The End wrote: ericbarbour wrote:
Abd wrote:I got a much closer look at how such companies operate with Quora, which has the best writing on the internet, my opinion. If you know how to use the site, otherwise you will see piles of junk.
Jimbo was one of their "founding lights", and I fully expect that he baked another dysfunctional community operation into Quora. Yes there is good material in there. Quora also has thousands of sockpuppet accounts from Indian IT sweatshops, grinding upvotes for certain items. That just screams "JIMBO".
Quora was started by Facebook people. Jimbo has an account. According to his Quora user page, "I am an advisor to and (very small) investor in Quora." Quora operates in ways that are radically different from Wikipedia. Yes, there are sockpuppet upvoters, and they make no difference for those who know how to use Quora. It is not a compendium of "knowledge." It is an opportunity for writers to write about questions they decide to answer. There is some level of defacto censorship, but quite little, if one bears in mind the single Quora rule: "BNBR: Be Nice, Be Respectful." And what that actually means is that the real rule is "Avoid the appearance of being not-nice and not-respectful." I found out, the best way, by personal experience being warned and even blocked for a week. Be aware that it's necessary to avoid not only the reality of civility and disrespect, but also what may appear to be so, by an administrator who has no time to look at context. I described a troll using language he had used himself on his user page. Bang! Warning, I forget, I might even have been blocked. So one learns DNFTT.
I started a mailing list for Quora users who were concerned about improper management. I got a few Top Writers, but mostly few are complaining any more. It's much more productive to focus on good writing, building audience, and leveraging this into other writing opportunities. Yes, there are veritable mountains of drek. Basically, I don't see it unless I go looking for it. And I don't think this has anything to do with Jimbo. Quora is selling advertising now. Targeted advertising! (That is probably how to support a professionally-staffed encyclopedia; crowdsourcing can be used for certain functions and opportunities could exist for being paid to curate. In other words, the future is hybrid, synthesis. To be reliable, responsible management is needed, and it will never be adequately supervised if the public pays no attention, always, the Iron Law of Oligarchy. Eternal Vigilance is the Price of Liberty. Now, pass the potato chips.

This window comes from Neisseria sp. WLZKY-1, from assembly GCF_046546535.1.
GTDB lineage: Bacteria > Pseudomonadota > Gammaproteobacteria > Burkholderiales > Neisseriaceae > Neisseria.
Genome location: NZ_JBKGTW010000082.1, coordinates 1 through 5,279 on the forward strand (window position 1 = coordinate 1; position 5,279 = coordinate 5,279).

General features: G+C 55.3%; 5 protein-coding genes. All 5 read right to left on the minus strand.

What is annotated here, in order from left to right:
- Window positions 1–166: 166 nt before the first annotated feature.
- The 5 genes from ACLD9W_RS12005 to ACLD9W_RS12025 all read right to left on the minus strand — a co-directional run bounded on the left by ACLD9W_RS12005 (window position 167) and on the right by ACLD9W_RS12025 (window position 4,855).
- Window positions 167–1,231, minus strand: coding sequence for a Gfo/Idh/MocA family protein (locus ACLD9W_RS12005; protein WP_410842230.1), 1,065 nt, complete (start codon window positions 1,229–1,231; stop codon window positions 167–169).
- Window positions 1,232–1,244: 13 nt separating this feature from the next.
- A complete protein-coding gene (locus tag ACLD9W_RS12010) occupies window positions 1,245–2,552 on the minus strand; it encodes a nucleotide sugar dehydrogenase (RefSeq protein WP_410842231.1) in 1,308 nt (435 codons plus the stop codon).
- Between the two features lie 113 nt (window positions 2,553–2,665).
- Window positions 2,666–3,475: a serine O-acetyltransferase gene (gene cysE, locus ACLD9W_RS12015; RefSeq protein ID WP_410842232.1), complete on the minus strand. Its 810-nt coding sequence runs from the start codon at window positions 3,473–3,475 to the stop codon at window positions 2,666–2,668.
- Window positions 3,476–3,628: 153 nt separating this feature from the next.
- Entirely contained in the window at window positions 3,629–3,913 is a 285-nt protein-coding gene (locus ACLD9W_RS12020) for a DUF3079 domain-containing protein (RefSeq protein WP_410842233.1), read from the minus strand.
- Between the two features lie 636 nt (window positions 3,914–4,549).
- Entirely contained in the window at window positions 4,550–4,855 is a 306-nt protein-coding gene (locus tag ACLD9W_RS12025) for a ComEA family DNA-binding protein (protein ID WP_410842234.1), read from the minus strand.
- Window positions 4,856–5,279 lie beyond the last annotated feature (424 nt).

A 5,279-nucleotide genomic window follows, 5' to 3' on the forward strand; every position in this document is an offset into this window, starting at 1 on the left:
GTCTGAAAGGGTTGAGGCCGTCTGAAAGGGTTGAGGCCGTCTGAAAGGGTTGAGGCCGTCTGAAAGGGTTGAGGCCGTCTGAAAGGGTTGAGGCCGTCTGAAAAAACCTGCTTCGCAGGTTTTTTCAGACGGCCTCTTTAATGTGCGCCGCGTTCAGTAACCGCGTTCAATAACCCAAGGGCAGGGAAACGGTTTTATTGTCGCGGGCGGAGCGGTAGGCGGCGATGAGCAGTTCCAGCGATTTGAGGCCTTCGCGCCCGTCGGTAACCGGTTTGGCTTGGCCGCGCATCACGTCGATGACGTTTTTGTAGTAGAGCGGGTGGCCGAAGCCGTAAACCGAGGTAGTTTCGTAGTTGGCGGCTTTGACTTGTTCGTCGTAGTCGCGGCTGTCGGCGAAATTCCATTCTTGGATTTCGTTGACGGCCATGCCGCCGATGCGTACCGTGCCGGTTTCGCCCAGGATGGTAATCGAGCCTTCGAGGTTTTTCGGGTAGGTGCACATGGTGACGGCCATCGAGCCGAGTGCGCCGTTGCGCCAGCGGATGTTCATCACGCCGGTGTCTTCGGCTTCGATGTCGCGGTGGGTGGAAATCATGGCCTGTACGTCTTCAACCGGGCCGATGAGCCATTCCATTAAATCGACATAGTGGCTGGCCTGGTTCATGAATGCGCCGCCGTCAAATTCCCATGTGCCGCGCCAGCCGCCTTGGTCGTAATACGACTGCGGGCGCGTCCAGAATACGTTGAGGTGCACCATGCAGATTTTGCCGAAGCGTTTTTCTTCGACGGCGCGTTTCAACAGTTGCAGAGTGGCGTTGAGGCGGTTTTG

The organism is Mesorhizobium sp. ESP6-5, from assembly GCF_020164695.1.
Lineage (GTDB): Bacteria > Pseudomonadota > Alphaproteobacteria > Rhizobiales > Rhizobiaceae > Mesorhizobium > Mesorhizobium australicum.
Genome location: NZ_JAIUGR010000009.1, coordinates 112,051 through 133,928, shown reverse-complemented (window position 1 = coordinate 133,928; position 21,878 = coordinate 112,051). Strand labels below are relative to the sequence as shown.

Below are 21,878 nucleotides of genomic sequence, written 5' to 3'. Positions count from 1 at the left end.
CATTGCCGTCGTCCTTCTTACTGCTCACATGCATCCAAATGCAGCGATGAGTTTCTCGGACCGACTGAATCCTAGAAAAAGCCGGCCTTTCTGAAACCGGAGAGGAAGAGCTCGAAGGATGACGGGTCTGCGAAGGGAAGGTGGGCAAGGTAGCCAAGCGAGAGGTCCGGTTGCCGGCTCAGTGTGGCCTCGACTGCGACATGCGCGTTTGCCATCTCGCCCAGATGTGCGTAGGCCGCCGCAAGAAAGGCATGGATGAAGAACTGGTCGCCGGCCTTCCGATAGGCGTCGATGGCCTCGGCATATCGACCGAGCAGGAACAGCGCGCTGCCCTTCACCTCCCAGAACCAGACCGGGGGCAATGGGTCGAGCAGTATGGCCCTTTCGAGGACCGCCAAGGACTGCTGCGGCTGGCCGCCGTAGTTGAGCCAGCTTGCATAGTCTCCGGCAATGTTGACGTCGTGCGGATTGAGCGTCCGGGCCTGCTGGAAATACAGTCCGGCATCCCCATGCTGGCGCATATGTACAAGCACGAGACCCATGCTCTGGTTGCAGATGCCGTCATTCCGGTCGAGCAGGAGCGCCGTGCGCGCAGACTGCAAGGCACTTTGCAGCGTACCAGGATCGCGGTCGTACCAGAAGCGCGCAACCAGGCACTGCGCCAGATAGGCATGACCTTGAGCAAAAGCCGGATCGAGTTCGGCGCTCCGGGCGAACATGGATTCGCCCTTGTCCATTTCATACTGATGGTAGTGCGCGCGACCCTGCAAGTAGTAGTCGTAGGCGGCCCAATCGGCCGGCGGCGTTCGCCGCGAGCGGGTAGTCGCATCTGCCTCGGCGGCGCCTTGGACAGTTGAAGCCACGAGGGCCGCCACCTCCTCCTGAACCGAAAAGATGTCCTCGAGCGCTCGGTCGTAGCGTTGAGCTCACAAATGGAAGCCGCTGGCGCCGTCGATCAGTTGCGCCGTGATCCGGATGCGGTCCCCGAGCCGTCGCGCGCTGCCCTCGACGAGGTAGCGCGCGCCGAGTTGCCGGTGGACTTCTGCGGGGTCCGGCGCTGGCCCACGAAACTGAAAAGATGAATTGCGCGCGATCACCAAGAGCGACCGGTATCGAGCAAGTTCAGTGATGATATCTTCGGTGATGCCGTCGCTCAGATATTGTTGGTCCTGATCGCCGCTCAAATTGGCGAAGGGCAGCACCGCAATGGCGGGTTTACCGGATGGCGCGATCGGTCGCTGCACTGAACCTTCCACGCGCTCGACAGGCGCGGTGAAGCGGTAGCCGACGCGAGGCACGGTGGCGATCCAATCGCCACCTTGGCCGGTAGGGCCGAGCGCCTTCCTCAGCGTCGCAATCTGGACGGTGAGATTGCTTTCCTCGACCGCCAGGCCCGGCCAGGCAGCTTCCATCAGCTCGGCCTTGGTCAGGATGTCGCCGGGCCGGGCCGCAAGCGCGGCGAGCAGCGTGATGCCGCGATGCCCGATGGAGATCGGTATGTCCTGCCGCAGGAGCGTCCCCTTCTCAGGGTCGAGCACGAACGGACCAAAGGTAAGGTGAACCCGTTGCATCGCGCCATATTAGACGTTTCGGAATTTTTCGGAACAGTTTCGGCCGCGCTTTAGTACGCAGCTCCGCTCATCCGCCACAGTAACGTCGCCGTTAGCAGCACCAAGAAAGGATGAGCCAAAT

I'm generally skeptical of all these open communities offering premium knowledge from the "wisdom of crowds." I was recently researching a college my employer uses for continuing education. The Quora topic for it looked controlled by commentators from India that showed no direct connection to the college at all. Googling the college just gives you mostly positive PR pieces for it and you have to dig deep in the results to find anything substantially negative. Reddit discussions about the college have more negativity, but I can imagine the college's PR machine can just as easily manipulate those discussions as well. It's getting harder and harder to find good, accurate information anymore even though we have so much information and access to it now.
Obviously, you cannot trust crowd-sourced information, in itself. You can generally trust someone you know to be responsible. Quora is a social media site, not a reliable source of information, it's obvious. But individual writers are reliable. Going to Quora with a question of importance and just trusting whatever Answers have been moved to prominence is setting yourself up to be misled. However, if a question has some broad participation, you may find some Top Writers, others with qualifications, and certainly appealing stories.
Quora is a tool that can be used. Quora is a place where good writing is appreciated, and there are ways to build resources there that fill one's feed with material of interest. There are some very smart, very bright people writing regularly on Quora. To dismiss this as some Jimbo fart is silly.
There are many facets of Quora that could make decent features on Wikipedia. But the mission of Wikipedia is very, very different.
Quora itself was naive, ontologically. "The best answer to every question." Yeah, right. As if there is a best answer.
Nevertheless, it works.